As noted in NYT items from 5 Aug 1992 and 31 Aug 1992, the film was referred to as Woody Allen Fall Project ’91 until Jul 1992, when writer-director Woody Allen decided on the title, Husbands and Wives.
       A 5 Sep 1991 HR brief stated that Woody Allen was released from his three-picture contract at the financially troubled Orion Pictures to make Husbands and Wives with another studio. Allen entertained deals at Twentieth Century Fox and Walt Disney Pictures, but negotiations with both came to a halt over creative control issues. Allen then finalized a deal with TriStar Pictures, headed by former Orion executive Mike Medavoy, with whom he had had a working relationship since the 1970s, when Medavoy was an executive at United Artists.
       The production budget for Husbands and Wives was cited as $10 million in the 20 Aug 1992 LAT, and $15 million in a 12 Oct 1992 NYT article. Location scouting began in late Sep 1991, and a 10 Dec 1991 HR production chart listed the start of principal photography as 4 Nov 1991 in New York City. According to production notes in AMPAS library files, locations included Barnard College, which stood in for Columbia University, the offices of Artforum magazine, and Westhampton, Long Island. Principal photography ended on 20 Jan 1992.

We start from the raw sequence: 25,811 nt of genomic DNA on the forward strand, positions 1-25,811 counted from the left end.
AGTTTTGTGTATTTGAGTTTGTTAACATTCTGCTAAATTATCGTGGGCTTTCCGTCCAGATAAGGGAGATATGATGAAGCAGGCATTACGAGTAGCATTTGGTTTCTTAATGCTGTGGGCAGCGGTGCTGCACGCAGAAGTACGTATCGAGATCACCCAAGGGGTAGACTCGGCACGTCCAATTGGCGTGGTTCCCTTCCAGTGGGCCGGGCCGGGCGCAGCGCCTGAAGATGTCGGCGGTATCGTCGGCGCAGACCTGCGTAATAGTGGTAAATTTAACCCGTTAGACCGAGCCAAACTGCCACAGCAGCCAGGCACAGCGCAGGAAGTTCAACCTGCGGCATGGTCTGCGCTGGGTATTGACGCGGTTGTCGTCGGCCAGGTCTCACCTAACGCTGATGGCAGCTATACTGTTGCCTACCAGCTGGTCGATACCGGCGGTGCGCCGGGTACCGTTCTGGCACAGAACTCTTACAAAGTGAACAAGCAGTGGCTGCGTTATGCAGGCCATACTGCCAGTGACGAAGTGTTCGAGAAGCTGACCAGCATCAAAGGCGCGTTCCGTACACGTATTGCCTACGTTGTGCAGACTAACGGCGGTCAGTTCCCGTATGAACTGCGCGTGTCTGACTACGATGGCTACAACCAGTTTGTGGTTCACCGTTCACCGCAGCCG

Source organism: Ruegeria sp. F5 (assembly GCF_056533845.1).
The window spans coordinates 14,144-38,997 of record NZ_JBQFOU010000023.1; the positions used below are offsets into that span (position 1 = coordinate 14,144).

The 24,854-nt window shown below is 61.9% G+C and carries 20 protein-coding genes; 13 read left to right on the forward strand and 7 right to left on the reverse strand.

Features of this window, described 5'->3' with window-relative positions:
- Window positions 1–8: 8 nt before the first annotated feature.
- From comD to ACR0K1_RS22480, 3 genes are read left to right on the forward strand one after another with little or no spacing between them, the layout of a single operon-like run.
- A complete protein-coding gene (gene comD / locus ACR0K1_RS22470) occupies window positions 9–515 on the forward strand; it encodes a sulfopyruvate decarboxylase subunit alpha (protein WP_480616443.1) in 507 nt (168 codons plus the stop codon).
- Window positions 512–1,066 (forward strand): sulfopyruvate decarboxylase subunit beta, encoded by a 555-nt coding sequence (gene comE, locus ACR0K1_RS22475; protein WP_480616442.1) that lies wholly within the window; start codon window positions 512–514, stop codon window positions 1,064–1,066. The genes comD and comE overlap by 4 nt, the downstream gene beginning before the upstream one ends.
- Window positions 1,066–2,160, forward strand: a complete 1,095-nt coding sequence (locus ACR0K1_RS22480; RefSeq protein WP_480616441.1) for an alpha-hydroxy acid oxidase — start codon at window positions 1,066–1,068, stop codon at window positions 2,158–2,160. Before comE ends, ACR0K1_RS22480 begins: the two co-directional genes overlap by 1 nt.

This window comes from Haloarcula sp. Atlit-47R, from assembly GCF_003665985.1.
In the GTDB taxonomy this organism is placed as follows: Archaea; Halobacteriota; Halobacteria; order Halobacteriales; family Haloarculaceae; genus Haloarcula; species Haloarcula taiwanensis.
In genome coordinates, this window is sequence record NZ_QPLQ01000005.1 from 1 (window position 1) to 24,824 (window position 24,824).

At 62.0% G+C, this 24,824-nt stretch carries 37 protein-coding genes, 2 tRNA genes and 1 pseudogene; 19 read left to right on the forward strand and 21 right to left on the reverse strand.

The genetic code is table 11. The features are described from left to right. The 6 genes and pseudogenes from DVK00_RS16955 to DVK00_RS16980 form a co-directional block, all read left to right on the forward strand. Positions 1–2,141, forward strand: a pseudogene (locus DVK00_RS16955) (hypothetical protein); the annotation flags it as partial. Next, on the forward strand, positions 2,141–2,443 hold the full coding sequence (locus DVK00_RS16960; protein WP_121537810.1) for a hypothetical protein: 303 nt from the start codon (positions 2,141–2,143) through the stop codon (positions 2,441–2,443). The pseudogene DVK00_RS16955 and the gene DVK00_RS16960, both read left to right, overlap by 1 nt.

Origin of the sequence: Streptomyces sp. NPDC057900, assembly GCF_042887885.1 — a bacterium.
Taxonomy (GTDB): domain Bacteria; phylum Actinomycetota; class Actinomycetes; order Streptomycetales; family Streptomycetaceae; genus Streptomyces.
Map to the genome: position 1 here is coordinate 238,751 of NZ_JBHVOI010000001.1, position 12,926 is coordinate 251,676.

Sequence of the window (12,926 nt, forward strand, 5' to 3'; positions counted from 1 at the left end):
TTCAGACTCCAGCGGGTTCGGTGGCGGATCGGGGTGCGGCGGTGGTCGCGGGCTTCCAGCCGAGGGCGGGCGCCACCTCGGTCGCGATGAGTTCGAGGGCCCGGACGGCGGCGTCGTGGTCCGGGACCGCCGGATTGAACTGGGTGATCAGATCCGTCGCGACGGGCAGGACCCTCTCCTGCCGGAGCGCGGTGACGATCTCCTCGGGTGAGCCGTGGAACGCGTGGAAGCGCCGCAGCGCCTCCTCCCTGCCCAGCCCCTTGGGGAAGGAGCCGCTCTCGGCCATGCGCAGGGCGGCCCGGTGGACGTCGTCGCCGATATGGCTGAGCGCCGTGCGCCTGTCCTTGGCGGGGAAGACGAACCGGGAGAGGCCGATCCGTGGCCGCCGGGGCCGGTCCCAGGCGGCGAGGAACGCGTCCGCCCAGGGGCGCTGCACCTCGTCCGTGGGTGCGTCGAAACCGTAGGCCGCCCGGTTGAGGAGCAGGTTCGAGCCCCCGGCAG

As noted in a 16 Dec 1991 People item, British actress Emily Lloyd completed two weeks of rehearsals and two days of filming in the role of “Rain,” but was replaced by Juliette Lewis in late Nov 1991, according to the 31 Aug 1992 NYT. Although some speculated that Allen fired Lloyd because he was unhappy with her performance, a representative for Allen told People that the actress’s departure was “by mutual consent.” According to a 22 Sep 1992 Newsday brief, actress Mia Farrow, Woody Allen’s longtime romantic partner and collaborator, who had her choice of roles in the film, opted for “Judy Roth” over “Sally” because she found the character “more complex and demanding.”